I knew right away that I was in trouble. After all, any thinking person knows that one should not willingly do something this foolish, dousing an eyeball with a chemical detergent. Interestingly enough, the impact of this development was not immediate, much akin to what happens when a male is forcefully struck in the genital region, whether intentionally or the result of a lark gone terribly wrong. There was no immediate sensation, other than the contemplation that perhaps this situation is not going to end well. And then the pain hit.

I thought my eyeball was going to melt out of my head. I now knew what a scallop felt like when some backyard chef threw one on a sizzling grill.

Random thoughts raced through my panic-stricken mind. Firstly, I knew that I had to get this mess out of my eye pronto, or there might be lingering damage which would inhibit my enjoyment of “Golden Girls” reruns, forcing me to visualize the onscreen antics based on previous viewings. Secondly, it really wasn’t fair that this should be happening, as I was just trying to be clean. Thirdly, and most embarrassingly, I was concerned that my impaired vision would prevent me from finding the Pop-Tart on the kitchen table and I might have to forego my reward.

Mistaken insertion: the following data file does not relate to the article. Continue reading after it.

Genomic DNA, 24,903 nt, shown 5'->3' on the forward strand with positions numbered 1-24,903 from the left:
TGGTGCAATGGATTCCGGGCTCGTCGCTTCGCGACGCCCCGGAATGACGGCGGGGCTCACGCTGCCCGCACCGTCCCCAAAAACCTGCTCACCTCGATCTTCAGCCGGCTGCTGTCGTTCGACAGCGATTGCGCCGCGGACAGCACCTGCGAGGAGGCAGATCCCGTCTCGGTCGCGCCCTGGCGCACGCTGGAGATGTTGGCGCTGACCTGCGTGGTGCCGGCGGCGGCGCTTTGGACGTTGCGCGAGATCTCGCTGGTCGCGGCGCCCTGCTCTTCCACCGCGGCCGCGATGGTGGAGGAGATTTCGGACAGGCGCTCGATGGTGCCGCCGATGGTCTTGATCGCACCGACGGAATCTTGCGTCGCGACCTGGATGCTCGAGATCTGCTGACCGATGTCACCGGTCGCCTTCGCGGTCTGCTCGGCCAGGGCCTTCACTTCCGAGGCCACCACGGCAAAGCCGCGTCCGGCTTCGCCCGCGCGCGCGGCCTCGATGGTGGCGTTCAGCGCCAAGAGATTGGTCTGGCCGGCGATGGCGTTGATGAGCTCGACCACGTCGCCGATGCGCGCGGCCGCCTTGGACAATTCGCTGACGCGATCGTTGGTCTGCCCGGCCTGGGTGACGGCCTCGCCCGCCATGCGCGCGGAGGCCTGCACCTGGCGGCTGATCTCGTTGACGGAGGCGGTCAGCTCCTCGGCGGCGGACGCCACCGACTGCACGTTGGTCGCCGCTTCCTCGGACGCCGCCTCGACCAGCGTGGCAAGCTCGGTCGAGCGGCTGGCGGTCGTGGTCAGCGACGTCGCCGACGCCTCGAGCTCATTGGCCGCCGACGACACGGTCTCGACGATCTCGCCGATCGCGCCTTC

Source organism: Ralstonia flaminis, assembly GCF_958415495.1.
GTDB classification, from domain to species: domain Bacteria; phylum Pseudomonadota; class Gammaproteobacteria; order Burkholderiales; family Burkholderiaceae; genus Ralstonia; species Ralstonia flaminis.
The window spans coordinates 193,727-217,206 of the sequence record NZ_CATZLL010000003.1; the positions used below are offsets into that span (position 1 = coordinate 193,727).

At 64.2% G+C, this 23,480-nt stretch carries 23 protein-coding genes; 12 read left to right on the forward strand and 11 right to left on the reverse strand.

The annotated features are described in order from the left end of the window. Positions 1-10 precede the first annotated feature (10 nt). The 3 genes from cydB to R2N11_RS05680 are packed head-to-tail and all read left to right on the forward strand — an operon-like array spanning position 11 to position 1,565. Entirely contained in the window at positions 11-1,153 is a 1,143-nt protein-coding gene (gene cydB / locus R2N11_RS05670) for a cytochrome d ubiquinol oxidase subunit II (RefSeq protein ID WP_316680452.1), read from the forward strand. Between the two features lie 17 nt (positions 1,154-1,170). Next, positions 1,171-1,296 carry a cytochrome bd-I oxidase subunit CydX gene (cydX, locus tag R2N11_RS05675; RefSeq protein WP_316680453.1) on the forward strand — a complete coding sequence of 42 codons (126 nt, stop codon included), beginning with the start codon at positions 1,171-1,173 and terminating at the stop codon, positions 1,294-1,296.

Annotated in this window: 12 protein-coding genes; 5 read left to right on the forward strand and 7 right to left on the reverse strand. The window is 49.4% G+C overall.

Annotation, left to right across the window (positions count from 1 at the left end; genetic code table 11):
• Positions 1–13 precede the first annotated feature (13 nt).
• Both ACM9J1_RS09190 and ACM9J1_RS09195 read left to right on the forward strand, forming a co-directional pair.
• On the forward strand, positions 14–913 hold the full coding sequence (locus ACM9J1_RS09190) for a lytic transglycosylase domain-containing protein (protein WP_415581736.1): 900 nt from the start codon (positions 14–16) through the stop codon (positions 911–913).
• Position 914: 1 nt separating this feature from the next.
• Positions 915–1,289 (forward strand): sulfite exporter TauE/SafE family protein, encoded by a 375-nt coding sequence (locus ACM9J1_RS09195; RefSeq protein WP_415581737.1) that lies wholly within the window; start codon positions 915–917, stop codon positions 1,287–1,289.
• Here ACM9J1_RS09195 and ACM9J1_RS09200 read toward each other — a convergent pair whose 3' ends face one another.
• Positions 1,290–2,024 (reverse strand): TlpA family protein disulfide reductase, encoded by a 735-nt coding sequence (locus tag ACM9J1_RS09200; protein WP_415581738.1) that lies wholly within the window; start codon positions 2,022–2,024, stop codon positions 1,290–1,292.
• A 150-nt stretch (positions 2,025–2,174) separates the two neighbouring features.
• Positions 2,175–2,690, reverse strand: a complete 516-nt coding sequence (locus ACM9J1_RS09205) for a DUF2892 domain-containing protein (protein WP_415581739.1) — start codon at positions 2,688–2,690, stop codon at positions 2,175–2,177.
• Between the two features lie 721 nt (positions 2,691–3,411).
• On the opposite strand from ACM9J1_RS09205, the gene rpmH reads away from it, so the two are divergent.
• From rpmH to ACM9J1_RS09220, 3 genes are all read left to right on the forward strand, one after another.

Instinctively, I wanted to rub at my violated eye, because it was itching as much as it was burning. Intellectually, I knew that it was not in my best interest to be pawing at the site of the crash-landing, as the soap was concentrated, and stirring it about would only generate even more of the lethal lather.  The mere act of trying to open my eye was upping the suds factor, as well as creating the sensation that sandpaper was being vigorously scraped across my cornea. I leant over the sink and blindly slapped at the one knob that would terminate the hot water contribution, changing the faucet stream to one of very-appealing coolness. I then began cupping the adjusted water with one hand, splashing the contents into the maw of my eye, hoping for an abatement from the soul-killing pain.